Wednesday, 2024 April 17

KrASIA Weekly: Regulation runs after Chinese tech giants

Hi there, it’s Robin

Recent public floats among some of the biggest Chinese tech firms have not been as spectacular as some would have expected. Some reasons for the weak performance include the ongoing Sino-US trade wars; increasing regulatory catchup and public scrutiny; doubtful investors.

The Nasdaq-listed Pinduoduo responded to the burgeoning counterfeit controversy by removing 1,000 stores and 4 million of goods on its platform to take a huge step forward to attempt at dealing with the problem at hand.

Hong Kong-listed Xiaomi posted a surprise profit of $2.1b in its maiden financial reporting for Q2 2018 this week. Yet, certain key issues still remain. The increase in revenue for Q2 was mainly driven by the sale of its smartphones and hardware, not internet services despite the company’s claims of being an internet company. China’s P2P clampdown which could have an effect on Xiaomi’s platforms is also far from over.

These unintended consequences of the thriving internet market in China seemed to be attracting more public scrutiny and regulatory involvement, reflecting the growing trend of data privacy in the West.

These could be valuable lessons for those already-listed Chinese tech behemoths as well as for those Chinese tech unicorns who are heading for the public markets.

An example of the former could be Alibaba who is moving deeper into the Chinese automotive aftermarket sector and also venturing more into China’s medtech space. All of these nascent sectors might end up like the other industries such as the initially unregulated P2P sector and the ongoing counterfeit issue in e-commerce platforms.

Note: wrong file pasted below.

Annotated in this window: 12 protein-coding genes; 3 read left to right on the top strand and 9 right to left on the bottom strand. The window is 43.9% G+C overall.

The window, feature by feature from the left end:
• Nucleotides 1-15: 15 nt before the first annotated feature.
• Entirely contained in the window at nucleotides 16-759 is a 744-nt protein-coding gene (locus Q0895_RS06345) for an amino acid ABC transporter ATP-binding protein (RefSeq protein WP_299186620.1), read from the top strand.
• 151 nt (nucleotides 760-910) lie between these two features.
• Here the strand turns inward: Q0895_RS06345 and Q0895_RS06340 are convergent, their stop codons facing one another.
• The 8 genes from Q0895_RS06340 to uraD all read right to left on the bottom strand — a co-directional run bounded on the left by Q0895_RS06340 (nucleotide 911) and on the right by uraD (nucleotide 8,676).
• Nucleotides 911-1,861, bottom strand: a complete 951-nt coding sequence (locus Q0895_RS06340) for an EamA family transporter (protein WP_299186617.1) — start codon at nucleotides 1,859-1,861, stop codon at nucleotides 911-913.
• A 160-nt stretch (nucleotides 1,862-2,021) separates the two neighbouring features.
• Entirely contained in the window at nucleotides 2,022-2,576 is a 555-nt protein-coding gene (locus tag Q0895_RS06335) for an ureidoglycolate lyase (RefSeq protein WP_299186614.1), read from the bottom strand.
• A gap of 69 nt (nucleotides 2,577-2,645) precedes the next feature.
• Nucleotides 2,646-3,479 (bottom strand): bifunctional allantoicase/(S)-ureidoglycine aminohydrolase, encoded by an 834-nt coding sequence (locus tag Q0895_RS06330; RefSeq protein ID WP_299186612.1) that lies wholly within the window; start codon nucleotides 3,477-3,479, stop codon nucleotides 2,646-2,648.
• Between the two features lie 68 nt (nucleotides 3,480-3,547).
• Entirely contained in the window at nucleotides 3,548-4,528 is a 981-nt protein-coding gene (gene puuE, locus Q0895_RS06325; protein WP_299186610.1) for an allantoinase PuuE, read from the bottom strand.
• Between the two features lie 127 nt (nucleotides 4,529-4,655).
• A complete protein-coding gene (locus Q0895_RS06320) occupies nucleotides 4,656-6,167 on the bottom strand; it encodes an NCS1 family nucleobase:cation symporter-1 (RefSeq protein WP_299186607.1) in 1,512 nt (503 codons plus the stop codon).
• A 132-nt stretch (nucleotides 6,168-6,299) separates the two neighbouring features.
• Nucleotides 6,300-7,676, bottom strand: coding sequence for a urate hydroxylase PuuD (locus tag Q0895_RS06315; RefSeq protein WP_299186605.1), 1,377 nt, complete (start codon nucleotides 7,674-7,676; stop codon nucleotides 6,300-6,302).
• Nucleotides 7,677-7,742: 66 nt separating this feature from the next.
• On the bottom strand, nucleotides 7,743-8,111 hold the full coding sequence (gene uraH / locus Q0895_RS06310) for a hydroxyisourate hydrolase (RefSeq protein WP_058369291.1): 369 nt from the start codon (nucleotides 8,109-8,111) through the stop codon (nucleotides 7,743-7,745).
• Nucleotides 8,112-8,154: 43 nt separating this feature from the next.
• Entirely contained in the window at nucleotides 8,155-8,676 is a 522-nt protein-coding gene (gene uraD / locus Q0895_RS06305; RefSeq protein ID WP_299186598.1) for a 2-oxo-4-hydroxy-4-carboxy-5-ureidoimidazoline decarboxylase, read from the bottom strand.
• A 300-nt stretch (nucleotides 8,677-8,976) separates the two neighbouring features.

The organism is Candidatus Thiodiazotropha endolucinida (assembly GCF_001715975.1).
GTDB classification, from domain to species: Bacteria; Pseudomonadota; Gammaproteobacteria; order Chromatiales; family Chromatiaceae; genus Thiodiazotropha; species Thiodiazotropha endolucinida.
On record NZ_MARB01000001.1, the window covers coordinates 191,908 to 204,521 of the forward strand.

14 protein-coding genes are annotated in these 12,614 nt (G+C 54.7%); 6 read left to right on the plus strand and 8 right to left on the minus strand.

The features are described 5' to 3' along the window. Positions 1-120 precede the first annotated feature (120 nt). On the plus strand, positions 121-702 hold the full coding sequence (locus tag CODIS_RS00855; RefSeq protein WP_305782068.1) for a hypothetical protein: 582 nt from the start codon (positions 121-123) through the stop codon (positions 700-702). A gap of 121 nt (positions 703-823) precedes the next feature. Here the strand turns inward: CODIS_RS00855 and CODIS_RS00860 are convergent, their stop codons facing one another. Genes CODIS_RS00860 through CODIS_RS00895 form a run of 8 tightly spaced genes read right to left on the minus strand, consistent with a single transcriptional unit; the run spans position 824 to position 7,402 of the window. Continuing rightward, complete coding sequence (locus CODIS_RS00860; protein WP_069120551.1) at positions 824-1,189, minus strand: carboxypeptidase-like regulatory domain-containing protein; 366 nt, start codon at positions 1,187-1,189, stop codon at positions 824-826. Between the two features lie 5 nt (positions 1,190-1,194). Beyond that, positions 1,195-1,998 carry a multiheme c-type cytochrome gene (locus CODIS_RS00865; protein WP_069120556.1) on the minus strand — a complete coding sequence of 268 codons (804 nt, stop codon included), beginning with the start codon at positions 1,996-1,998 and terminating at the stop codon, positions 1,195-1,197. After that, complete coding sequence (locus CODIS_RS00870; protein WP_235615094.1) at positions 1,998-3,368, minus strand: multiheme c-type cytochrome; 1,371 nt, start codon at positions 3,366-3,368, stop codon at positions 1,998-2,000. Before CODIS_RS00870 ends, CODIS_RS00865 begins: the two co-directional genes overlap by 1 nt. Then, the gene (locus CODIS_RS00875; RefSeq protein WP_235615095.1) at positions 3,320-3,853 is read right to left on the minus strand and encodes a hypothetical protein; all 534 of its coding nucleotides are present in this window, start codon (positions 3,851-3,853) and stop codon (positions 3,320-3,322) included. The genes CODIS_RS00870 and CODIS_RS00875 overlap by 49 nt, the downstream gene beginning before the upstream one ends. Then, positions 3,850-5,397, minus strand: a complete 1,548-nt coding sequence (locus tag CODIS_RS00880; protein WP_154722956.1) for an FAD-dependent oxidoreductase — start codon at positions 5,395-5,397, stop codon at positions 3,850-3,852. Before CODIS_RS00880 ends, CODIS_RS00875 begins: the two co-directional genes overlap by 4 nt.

While technology is here to stay, it appears that growing regulations is something that cannot be ignored either.

Southeast Asia’s tech scene is getting more and more vibrant, and it is perhaps important to glean from the lessons in China early on in the game, in terms of both the growth strategies and potential pitfalls.

Online shopping festivals, for instance, could be an example for Tokopedia.

P2P lending startups in Indonesia can also look to China’s clampdown as a case in point. In fact, just this week, KoinWorks, an Indonesian P2P lending startup just secured $16.5m in funding.

Grab who is spreading its tentacles across other sectors to become an everyday app can also draw some lessons from the likes of Meituan, and Tencent.

Read on to find out more interesting stories from last week, and feel free to tip us if you have news clue or you just want to talk with us, email us at and we are looking forward to hearing from you.

Here are some stories you shouldn’t miss.



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Jack Ma: P2P is not Fintech

Alibaba deepens partnership with Singapore Airlines in multiple areas

Alibaba sets up subsidiary involving and Koubei to fight Meituan


Rest of Asia

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SoftBank: We didn’t participate in Bitmain’s last round

Singapore VC Qualgro hits first close on $100m fund

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Go-Jek’s app Get is close to launch in Thailand, first drivers wearing attributes spotted

Vietnamese OTA Vntrip now valued at $45m after new funds raised

Three major taxi firms in Vietnam unites under single brand against Grab


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